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New Streamlined Filing Compliance Procedures OVDP 2014 - Don't Wait to Report Your Foreign Accounts

posted Sep 22, 2014, 1:15 PM by Stacie Clifford Kitts   [ updated Sep 22, 2014, 1:17 PM ]
On June 18, 2014, the IRS announced the expansion of the Offshore Voluntary Disclosure Program to include, for the first time, certain U.S. taxpayers residing in the United States; reference IR-2014-73. For eligible U.S. taxpayers residing in the United States, the only penalty will be a miscellaneous offshore penalty equal to five percent of the foreign financial assets that gave rise to the tax compliance issue.

Many United States (U.S.) citizens and resident aliens receive income from foreign sources. If you are a U.S. citizen or resident alien, you must report income from all sources within and outside of the U.S. This is true whether or not you receive a Form W-2 Wage and Tax Statement,  a Form 1099 (Information Return) or the foreign equivalents.

Additionally, if you are a U.S. citizen or resident alien, the rules for filing income, estate and gift tax returns and for paying estimated tax are generally the same whether you are living in the U.S. or abroad.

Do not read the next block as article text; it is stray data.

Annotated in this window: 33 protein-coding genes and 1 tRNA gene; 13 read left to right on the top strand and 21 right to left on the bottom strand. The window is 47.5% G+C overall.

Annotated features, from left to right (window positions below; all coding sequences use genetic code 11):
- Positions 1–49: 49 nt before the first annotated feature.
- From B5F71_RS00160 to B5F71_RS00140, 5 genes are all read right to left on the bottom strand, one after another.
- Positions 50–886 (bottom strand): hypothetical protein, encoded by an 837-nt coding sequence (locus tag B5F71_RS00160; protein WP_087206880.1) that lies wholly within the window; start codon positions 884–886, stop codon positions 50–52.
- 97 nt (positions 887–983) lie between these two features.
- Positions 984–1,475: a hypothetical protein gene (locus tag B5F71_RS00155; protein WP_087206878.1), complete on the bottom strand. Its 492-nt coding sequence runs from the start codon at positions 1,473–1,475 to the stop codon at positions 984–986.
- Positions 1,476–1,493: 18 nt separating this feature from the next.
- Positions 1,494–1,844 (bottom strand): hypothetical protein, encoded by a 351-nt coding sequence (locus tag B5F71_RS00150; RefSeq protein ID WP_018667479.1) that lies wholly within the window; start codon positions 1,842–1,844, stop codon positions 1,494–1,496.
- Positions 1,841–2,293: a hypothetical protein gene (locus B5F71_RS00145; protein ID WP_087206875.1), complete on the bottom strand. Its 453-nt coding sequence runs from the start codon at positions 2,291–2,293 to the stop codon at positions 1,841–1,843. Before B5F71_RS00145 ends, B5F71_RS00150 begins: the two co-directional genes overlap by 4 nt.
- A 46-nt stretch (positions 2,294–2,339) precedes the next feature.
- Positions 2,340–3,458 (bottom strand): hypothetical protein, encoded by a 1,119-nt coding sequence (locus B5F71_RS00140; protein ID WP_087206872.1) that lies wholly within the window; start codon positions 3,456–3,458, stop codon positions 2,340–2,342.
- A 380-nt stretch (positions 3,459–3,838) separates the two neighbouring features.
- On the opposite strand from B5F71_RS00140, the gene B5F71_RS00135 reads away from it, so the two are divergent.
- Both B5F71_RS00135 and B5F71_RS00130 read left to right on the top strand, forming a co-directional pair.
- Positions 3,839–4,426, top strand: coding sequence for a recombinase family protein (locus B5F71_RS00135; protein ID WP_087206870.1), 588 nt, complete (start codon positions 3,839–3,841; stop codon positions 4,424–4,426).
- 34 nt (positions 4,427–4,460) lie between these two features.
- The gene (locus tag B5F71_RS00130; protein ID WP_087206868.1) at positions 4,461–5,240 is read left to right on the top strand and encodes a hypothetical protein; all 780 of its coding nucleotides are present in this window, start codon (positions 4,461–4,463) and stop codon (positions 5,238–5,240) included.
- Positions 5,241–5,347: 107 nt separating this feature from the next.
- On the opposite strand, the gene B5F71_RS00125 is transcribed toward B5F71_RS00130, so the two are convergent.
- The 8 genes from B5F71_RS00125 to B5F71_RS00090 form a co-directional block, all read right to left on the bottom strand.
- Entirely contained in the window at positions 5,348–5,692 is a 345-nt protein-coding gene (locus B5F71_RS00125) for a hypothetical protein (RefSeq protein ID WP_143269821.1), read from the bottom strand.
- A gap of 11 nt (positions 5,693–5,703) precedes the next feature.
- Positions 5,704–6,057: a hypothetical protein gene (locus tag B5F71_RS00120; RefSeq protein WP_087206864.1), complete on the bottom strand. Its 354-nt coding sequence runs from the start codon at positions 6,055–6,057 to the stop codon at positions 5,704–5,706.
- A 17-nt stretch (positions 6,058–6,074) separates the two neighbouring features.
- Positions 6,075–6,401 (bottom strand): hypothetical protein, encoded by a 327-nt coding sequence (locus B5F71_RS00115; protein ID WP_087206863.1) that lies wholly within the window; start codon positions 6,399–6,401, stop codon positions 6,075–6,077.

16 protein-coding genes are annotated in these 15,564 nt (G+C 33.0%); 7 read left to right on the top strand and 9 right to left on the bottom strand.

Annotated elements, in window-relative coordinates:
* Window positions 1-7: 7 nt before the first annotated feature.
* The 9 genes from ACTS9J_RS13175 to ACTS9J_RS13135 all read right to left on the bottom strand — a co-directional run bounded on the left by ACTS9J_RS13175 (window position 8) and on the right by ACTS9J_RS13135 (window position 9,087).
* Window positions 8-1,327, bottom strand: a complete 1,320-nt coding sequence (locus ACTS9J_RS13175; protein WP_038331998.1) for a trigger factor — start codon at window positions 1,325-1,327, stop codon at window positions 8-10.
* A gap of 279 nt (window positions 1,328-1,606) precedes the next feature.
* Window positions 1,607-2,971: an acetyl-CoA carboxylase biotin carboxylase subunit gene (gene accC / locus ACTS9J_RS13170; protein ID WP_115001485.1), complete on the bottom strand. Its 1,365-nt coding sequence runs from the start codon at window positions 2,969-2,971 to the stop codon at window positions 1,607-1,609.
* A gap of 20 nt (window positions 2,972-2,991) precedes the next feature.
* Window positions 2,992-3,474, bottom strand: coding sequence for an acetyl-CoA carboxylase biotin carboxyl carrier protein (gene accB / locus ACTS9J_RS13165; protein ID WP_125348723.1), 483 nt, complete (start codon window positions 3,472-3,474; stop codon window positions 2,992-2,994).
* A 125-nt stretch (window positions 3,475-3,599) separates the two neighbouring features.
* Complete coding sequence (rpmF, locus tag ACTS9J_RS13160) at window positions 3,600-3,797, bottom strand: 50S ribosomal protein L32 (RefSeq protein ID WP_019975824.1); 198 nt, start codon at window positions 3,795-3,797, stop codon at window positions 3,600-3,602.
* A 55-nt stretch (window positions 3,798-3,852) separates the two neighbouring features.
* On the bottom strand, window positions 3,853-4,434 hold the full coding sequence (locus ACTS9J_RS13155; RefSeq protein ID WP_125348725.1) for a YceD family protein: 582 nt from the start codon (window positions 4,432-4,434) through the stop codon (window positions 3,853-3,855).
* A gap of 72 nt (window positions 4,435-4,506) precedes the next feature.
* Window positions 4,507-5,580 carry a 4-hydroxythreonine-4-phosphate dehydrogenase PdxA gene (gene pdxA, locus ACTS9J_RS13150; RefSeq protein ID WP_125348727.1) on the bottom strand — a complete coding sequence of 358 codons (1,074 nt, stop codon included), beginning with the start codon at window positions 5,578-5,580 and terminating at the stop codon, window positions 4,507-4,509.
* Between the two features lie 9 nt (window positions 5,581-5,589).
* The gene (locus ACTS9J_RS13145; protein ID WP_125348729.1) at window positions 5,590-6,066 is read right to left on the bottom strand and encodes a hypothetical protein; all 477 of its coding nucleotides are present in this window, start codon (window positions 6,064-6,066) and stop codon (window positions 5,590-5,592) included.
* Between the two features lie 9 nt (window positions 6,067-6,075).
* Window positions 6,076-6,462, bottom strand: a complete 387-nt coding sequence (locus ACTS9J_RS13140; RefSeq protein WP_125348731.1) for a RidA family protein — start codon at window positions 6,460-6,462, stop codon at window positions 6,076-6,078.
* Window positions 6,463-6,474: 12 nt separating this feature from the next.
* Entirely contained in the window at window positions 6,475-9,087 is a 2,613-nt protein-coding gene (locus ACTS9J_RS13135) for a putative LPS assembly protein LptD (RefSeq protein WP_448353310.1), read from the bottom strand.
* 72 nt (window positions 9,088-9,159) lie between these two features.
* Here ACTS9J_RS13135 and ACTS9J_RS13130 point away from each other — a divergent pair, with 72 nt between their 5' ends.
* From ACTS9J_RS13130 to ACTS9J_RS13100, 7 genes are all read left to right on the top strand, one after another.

Hiding Income Offshore

Not reporting income from foreign sources may be a crime.  The IRS and its international partners are pursuing those who hide income or assets offshore to evade taxes. Specially trained IRS examiners focus on aggressive international tax planning, including the abusive use of entities and structures established in foreign jurisdictions.  The goal is to ensure U.S. citizens and residents are accurately reporting their income and paying the correct tax. 

Foreign Financial Accounts

In addition to reporting your worldwide income, you must also report on your U.S. tax return whether you have any foreign bank or investment accounts.  The Bank Secrecy Act requires you to file a Form TD F 90-22.1, Report of Foreign Bank and Financial Accounts (FBAR), if:

  • You have financial interest in, signature authority, or other authority over one or more accounts in a foreign country, and
  • The aggregate value of all foreign financial accounts exceeds $10,000 at any time during the calendar year.

Consequences for Evading Taxes on Foreign Source Income

You will face serious consequences if the IRS finds you have unreported income or undisclosed foreign financial accounts.  These consequences can include not only the additional taxes, but also substantial penalties, interest, fines and even imprisonment.